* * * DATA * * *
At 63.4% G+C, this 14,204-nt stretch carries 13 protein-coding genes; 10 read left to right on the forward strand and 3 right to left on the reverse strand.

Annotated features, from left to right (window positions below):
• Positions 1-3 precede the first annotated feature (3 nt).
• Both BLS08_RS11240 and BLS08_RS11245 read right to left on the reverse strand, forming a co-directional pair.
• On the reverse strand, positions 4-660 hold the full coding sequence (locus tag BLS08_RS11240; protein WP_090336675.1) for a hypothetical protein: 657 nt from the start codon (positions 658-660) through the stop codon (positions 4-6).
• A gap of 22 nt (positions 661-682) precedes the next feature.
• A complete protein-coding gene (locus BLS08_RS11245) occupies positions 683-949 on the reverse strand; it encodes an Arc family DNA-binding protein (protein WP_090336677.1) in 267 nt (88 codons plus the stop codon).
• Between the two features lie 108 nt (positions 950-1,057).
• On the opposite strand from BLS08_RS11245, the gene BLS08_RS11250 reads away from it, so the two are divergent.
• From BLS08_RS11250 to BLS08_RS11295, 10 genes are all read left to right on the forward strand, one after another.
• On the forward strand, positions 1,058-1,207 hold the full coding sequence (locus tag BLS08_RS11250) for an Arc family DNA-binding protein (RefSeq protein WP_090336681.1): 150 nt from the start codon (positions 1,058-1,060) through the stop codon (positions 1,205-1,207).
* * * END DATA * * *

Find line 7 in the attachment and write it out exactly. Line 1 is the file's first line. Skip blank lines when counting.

• A complete protein-coding gene (locus BLS08_RS11245) occupies positions 683-949 on the reverse strand; it encodes an Arc family DNA-binding protein (protein WP_090336677.1) in 267 nt (88 codons plus the stop codon).